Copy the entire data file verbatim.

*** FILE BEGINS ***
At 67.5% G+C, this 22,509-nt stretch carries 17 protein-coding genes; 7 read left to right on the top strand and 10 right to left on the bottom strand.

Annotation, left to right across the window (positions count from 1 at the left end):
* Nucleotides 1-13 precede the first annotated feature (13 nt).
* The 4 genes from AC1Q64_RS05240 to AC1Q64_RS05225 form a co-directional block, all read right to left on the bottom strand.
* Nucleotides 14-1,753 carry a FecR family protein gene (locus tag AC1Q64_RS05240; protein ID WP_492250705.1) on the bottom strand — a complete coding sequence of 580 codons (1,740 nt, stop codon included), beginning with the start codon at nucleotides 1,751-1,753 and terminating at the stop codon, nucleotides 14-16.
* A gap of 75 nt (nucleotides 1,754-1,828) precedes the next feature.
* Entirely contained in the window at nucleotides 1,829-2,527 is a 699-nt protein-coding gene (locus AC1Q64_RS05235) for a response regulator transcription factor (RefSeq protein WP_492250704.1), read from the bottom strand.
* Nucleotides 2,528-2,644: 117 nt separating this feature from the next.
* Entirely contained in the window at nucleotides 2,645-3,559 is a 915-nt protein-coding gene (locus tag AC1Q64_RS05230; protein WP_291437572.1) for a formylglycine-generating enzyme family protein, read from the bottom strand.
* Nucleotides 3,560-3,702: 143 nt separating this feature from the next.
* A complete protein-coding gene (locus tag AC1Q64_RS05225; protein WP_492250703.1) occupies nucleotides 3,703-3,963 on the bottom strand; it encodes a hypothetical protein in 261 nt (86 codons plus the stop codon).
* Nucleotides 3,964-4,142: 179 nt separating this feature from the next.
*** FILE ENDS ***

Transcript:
At 67.5% G+C, this 22,509-nt stretch carries 17 protein-coding genes; 7 read left to right on the top strand and 10 right to left on the bottom strand.

Annotation, left to right across the window (positions count from 1 at the left end):
* Nucleotides 1-13 precede the first annotated feature (13 nt).
* The 4 genes from AC1Q64_RS05240 to AC1Q64_RS05225 form a co-directional block, all read right to left on the bottom strand.
* Nucleotides 14-1,753 carry a FecR family protein gene (locus tag AC1Q64_RS05240; protein ID WP_492250705.1) on the bottom strand — a complete coding sequence of 580 codons (1,740 nt, stop codon included), beginning with the start codon at nucleotides 1,751-1,753 and terminating at the stop codon, nucleotides 14-16.
* A gap of 75 nt (nucleotides 1,754-1,828) precedes the next feature.
* Entirely contained in the window at nucleotides 1,829-2,527 is a 699-nt protein-coding gene (locus AC1Q64_RS05235) for a response regulator transcription factor (RefSeq protein WP_492250704.1), read from the bottom strand.
* Nucleotides 2,528-2,644: 117 nt separating this feature from the next.
* Entirely contained in the window at nucleotides 2,645-3,559 is a 915-nt protein-coding gene (locus tag AC1Q64_RS05230; protein WP_291437572.1) for a formylglycine-generating enzyme family protein, read from the bottom strand.
* Nucleotides 3,560-3,702: 143 nt separating this feature from the next.
* A complete protein-coding gene (locus tag AC1Q64_RS05225; protein WP_492250703.1) occupies nucleotides 3,703-3,963 on the bottom strand; it encodes a hypothetical protein in 261 nt (86 codons plus the stop codon).
* Nucleotides 3,964-4,142: 179 nt separating this feature from the next.